> Also, to make sure a data race dereferencing 'unfinalized' in 
> unsynchronized printFinalizationQueue() would get you a fully 
> initialized Finalizer instance (in particular the next pointer), you 
> would have to make the 'unfinalized' field volatile or insert an 
> Unsafe.storeFence() before assigning to 'unfinalized':
>
>     private void add() {
>         synchronized (lock) {
>             if (unfinalized != null) {
>                 this.next = unfinalized;
>                 unfinalized.prev = this;
>             }
>             // make sure a data race dereferencing 'unfinalized'
>             // in printFinalizationQueue() does see the Finalizer
>             // instance fully initialized
>             // (in particular the 'next' pointer)
>             U.storeFence();
>             unfinalized = this;
>         }
>     }
>
>
> By doing these modifications, I think you can remove 
> synchronized(lock) {} from printFinalizationQueue().
>
>>
>> I see you are traversing the ‘unfinalized’ list in Finalizer, whereas 
>> the old SA code for ‘-finalizerinfo' traverses the ‘queue’ list. I am 
>> not sure of the difference, perhaps someone from the GC team can help 
>> out?
>
> The 'queue' is a ReferenceQueue of Finalizer (FinalReference)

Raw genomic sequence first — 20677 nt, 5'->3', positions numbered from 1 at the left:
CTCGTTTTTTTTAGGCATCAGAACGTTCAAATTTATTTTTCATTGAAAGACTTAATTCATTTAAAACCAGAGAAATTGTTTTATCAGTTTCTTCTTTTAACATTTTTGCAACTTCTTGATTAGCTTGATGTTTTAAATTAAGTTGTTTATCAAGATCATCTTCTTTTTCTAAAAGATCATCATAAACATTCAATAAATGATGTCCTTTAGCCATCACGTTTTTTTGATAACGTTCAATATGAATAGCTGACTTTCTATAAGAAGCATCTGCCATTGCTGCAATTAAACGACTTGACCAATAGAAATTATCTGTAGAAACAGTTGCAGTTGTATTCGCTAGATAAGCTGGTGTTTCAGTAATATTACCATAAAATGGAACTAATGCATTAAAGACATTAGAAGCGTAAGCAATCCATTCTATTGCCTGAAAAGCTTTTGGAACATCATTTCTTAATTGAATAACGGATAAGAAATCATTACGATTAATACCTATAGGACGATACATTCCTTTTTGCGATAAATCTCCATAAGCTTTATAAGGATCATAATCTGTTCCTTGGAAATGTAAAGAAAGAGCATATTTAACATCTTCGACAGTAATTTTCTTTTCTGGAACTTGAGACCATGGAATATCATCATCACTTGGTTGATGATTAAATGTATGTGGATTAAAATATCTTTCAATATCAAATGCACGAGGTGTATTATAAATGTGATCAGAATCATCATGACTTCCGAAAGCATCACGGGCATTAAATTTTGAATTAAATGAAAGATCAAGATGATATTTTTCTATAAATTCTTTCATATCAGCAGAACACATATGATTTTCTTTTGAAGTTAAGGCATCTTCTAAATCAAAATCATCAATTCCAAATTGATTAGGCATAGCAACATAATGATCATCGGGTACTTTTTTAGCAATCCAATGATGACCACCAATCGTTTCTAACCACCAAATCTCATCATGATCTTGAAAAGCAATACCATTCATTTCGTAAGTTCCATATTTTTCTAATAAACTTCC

> instances pending processing by finalizer thread because their 
> referents are eligible for finalization (they are not reachable any 
> more). The 'unfinalized' is a doubly-linked list of all Finalizer 
> instances for which their referents have not been finalized yet 
> (including those that are still reachable and alive). The later serves 
> two purposes:
> - it keeps Finalizer instances reachable until they are processed
> - it is a source of unfinalized instances for 
> running-finalizers-on-exit if requested by 
> System.runFinalizersOnExit(true);
>
> So it really depends on what one would like to see. Showing the queue 
> may be interesting if one wants to see how the finalizer thread is 
> coping with processing the finalize() invocations. Showing unfinalized 
> list may be interesting if one wants to know how many live + 
> finalization pending instances are there on the heap that override 
> finalize() method.
>
> Regards, Peter
>
>>
>> For the output, it would be a nice touch to sort it on the number of 
>> references for each type. Perhaps outputting it more like a table 
>> (see the old code again) would also make it easier to digest.
>>
>> In diagnosticCommand.hpp, the new commands should override 
>> permission() and limit access:
>>
>>    static const JavaPermission permission() {
>>      JavaPermission p = {"java.lang.management.ManagementPermission",
>>                          "monitor", NULL};
>>      return p;
>>    }
>>
>> The two tests don’t validate the output in any way. Would it be 
>> possible to add validation? Perhaps hard to make sure an object is on 
>> the finalizer queue… Hmm.
>>
>> Thanks,
>> /Staffan
>>
>>
>>> On 5 maj 2015, at 12:01, Dmitry Samersoff 
>>> <dmitry.samersoff at oracle.com> wrote:
>>>
>>> Everyone,
>>>
>>> Please review the fix:
>>>
>>> http://cr.openjdk.java.net/~dsamersoff/JDK-8059036/webrev.01/
>>>
>>> heap dcmd outputs the same information as SIGBREAK
>>>
>>> finalizerinfo dcmd outputs a list of all classes in finalization queue
>>> with count
>>>
>>> -Dmitry
>>>
>>> -- 
>>> Dmitry Samersoff
>>> Oracle Java development team, Saint Petersburg, Russia
>>> * I would love to change the world, but they won't give me the sources.
>